Medical innovation and the labor market: the importance of reducing drug side effects

Pharmaceutical innovation can be enormously valuable, leading to the development of medical treatments that save lives and improve patient quality of life. However, new medications that are powerful and effective are often accompanied by painful and uncomfortable side effects.

A powerful illustration of this can be found when examining the innovative Human Immunodeficiency Virus (HIV) and AIDS drugs introduced in 1996, which transformed HIV infection from a virtual death sentence into a manageable chronic illness, though with severe side effects. Though later innovations would eventually reduce side effects of HIV drugs, early versions of HAART provide an opportunity to examine patient behavior when faced with effective drugs with severe side effects.

In the recent paper, “Why Medical Innovation is Valuable: Health, Human Capital, and the Labor Market”, I develop a dynamic framework to assess the value of pharmaceutical innovation and find that making drugs more effective without considering the costs of side effects may be a misleading way to approach drug innovation.

Patients may be better off if drugs had fewer side effects, even if those drugs were less effective at improving underlying health.

Patients may be better off if drugs had fewer side effects, even if those drugs were less effective at improving underlying health. Reducing side effects would encourage consistent drug use, increase patient employment and earnings, increase the lifetime value of drugs to patients and reduce the spread of HIV.

Using a data set of HIV positive (HIV+) men in the United States, I tested my decision-making model and found:

  1. Patients will undergo optimal treatment cycling as a rational response to side effects
  2. The advent of effective HIV drugs was highly valued by patients – estimated at $150,000
  3. HIV drug innovations with fewer side effects are valued twice as highly by patients
  4. Patients are willing to put their health at risk to remain employed

History of HIV/AIDS

To understand the impact of pharmaceutical innovation in the context of HIV/AIDS, it’s important to review the history of the virus and its treatments, particularly the creation of the medical technology called Highly Active Anti-Retroviral Treatment (HAART), which is credited with prolonging millions of lives.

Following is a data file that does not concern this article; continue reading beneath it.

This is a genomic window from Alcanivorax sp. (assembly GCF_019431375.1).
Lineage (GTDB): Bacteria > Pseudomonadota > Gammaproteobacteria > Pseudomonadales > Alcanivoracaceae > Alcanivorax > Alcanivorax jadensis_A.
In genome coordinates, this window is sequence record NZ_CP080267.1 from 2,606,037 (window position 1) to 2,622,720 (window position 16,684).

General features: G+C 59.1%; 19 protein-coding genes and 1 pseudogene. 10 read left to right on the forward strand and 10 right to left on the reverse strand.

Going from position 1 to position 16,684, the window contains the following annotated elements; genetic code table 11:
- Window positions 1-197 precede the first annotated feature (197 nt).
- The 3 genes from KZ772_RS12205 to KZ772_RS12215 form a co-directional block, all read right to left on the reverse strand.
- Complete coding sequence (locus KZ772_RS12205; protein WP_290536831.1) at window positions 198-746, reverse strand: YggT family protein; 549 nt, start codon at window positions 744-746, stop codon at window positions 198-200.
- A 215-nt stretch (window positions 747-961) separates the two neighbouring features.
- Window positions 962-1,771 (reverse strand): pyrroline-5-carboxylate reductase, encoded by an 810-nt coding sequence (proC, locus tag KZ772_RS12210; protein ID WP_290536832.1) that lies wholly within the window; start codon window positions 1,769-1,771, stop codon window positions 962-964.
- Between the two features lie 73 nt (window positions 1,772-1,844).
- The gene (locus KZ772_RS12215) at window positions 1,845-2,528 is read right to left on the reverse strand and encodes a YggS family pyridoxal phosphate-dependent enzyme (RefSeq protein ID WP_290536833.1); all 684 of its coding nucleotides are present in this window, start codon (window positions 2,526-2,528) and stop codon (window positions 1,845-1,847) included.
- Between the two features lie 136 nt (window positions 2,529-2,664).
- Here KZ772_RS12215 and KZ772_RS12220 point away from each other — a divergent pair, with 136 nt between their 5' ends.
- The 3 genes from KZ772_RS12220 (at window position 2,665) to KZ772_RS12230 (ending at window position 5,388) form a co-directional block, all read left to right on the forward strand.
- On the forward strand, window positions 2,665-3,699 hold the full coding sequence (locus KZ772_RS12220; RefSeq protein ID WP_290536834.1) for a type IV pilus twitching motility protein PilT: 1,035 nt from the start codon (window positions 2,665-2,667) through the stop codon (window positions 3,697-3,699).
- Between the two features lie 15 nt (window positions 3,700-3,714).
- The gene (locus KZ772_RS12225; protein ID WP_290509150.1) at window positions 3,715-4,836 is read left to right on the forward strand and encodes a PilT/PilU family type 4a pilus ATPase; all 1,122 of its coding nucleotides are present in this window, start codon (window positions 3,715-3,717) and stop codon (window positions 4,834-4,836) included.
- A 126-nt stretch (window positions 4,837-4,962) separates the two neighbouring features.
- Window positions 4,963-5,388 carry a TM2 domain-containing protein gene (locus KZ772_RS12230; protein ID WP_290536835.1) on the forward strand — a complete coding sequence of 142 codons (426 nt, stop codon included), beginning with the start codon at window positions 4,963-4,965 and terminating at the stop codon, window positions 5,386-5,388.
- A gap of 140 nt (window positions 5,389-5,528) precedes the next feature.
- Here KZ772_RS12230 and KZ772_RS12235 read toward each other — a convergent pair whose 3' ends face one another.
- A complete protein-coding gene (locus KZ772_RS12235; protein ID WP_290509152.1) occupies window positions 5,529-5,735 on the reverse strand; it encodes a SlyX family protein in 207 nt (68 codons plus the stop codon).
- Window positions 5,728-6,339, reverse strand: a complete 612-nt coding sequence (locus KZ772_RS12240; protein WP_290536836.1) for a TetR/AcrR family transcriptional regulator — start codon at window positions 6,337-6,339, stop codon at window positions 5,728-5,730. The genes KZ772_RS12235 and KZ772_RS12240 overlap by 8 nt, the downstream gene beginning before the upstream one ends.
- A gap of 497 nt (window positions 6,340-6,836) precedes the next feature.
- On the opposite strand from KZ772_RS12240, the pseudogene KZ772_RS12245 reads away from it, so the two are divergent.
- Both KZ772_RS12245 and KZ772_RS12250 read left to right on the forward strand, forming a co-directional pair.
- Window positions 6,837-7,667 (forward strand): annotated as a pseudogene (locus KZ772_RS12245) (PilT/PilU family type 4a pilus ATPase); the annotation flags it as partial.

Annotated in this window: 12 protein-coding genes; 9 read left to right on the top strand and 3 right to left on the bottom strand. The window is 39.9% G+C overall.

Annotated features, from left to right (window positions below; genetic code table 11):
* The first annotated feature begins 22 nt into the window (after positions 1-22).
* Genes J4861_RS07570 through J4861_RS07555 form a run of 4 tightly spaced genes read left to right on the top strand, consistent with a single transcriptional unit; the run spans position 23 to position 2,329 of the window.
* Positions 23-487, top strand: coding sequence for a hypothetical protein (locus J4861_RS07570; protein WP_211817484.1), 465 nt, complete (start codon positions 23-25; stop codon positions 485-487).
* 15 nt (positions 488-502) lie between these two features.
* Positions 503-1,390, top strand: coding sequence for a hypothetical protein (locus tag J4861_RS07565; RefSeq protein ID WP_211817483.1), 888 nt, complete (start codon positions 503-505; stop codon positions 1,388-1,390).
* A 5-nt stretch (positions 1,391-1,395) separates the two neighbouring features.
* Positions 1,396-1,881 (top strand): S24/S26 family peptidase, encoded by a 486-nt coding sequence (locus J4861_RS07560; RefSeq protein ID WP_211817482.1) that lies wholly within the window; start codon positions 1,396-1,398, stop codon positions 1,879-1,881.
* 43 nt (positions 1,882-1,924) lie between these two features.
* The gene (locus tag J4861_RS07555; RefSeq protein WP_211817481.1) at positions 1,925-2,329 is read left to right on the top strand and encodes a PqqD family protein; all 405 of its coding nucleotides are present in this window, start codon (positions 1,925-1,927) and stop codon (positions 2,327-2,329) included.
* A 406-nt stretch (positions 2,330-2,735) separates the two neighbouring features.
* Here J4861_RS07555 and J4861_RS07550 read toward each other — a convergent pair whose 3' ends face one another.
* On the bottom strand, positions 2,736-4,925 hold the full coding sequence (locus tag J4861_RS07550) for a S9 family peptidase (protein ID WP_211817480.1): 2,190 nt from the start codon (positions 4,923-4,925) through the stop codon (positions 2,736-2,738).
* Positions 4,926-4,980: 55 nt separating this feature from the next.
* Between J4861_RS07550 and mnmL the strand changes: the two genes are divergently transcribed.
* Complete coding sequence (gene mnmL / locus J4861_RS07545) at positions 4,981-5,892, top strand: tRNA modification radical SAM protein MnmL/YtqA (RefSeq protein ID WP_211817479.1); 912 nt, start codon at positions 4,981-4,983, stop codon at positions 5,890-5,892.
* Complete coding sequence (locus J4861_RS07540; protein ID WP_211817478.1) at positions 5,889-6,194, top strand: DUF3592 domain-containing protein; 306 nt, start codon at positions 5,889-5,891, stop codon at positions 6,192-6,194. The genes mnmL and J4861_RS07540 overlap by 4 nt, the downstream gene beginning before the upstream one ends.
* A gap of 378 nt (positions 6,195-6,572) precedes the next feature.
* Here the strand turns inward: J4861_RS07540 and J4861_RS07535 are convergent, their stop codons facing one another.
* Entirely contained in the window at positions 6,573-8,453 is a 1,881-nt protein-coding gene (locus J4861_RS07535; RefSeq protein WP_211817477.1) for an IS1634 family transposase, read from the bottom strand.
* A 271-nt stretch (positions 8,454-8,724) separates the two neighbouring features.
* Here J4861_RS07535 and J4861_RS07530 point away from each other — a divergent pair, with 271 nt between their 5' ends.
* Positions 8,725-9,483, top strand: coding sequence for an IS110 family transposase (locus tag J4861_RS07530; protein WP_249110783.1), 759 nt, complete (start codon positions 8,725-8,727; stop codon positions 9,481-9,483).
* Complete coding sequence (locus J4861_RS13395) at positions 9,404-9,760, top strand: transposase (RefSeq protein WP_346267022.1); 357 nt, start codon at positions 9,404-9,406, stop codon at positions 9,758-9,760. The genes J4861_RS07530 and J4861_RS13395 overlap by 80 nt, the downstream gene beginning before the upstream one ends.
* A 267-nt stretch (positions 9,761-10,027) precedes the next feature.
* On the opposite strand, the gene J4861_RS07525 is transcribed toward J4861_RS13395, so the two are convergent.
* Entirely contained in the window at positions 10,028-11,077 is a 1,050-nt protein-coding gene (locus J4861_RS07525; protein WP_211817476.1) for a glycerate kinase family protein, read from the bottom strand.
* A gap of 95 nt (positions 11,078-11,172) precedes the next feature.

HIV is a virus that attacks the immune system. An HIV infection can eventually lead to AIDS, a condition where the immune system is so compromised that routine infections become deadly. In the early, darker years of the AIDS epidemic (1984-1995), treatments were low-quality – toxic medications caused awful side effects with minimal long-term benefits. Prospects for HIV+ individuals changed drastically when HAART was invented in 1996, which proved to be astoundingly effective at prolonging the lives of HIV+ individuals.

People taking HAART lived longer but suffered considerably. Early versions of the drug caused nausea, fever, sweats, diarrhea, headaches and other ailments. HIV+ individuals tended to cycle on and off drugs with severe side effects (often referred to as “drug holidays”), a rational response reflecting the tradeoff between long-run health and the ability to work and earn wages in the short-run. Since HIV+ individuals are virtually non-infectious while consistently on drugs, there is a considerable cost borne by society when patients choose to cycle.

Despite the side effects, many patients went onto HAART, especially those who had AIDS prior to HAART’s invention. However, the proportion of HIV+ men taking HAART never rose higher than 70% (see Figure 1), despite miniscule out-of-pocket costs. This behavior is rationalized within the model by recognizing that HAART had terrible side effects, which led some patients to avoid treatment altogether.

Treatment choice over time


Papageorge graph

Figure 1: Proportion of men in the same who are using one of four broad treatment categories: no treatment, mono-therapy, combo-therapy or HAART. HAART comes onto the market in about 1995, which explains no usage prior. Patients appear to substitute from other treatments (including no treatment) since HAART is vastly more effective than previous technologies. However, usage of HAART rarely rises above 70%, which the model rationalizes with distaste for side effects. Moreover, it is not the same 30% of patients who are not using HAART over time. Rather, patients cycle on and off of it.


The model explains why this behavior occurred and how patients make treatment decisions when faced with drugs that can save their lives, but temporarily make life unbearable.